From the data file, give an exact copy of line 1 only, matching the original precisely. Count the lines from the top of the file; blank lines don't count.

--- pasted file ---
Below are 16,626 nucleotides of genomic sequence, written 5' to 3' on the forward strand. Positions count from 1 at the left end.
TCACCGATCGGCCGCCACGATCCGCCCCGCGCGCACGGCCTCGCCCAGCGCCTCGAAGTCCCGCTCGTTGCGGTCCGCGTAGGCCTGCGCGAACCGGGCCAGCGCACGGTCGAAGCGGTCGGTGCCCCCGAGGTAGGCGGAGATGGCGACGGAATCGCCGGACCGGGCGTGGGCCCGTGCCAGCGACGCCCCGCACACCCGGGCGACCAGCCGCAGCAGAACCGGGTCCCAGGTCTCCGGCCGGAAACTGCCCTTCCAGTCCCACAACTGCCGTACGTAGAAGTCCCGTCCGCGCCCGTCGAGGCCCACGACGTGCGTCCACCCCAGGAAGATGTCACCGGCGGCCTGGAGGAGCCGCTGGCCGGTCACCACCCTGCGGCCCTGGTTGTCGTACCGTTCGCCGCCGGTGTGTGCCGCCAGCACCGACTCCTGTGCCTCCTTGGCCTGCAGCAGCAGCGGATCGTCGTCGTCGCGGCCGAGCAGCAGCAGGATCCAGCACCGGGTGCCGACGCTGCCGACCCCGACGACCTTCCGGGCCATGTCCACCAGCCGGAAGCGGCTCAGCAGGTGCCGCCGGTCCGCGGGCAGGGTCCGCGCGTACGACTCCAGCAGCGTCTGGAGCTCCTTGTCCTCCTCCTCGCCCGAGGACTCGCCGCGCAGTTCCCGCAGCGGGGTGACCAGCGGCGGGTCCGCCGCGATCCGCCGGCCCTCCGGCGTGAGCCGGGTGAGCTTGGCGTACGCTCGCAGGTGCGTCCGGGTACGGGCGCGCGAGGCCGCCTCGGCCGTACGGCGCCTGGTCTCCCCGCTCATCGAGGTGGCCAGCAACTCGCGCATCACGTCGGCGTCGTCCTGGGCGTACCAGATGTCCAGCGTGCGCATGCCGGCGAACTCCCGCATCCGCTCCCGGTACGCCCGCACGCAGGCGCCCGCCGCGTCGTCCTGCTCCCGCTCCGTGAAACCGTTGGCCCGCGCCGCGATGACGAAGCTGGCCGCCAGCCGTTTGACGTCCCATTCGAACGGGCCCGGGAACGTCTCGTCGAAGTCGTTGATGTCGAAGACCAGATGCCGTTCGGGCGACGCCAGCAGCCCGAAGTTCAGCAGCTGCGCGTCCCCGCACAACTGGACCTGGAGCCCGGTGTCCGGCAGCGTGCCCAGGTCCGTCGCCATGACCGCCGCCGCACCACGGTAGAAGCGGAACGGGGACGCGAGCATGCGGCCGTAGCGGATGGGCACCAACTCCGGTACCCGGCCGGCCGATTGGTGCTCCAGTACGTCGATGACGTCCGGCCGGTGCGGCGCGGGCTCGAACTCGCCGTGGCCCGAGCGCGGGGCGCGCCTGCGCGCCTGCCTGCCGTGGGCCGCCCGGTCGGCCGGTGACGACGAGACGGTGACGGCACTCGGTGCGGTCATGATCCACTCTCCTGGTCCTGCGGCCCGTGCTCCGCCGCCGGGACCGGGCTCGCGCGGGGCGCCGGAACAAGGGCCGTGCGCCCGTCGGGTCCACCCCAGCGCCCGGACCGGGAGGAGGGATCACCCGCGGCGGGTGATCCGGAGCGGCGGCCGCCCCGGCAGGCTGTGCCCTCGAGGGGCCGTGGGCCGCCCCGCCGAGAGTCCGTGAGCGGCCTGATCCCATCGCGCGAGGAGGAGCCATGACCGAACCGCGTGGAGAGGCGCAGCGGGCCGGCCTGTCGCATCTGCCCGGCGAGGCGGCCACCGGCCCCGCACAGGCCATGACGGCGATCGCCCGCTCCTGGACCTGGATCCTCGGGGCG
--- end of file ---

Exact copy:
Below are 16,626 nucleotides of genomic sequence, written 5' to 3' on the forward strand. Positions count from 1 at the left end.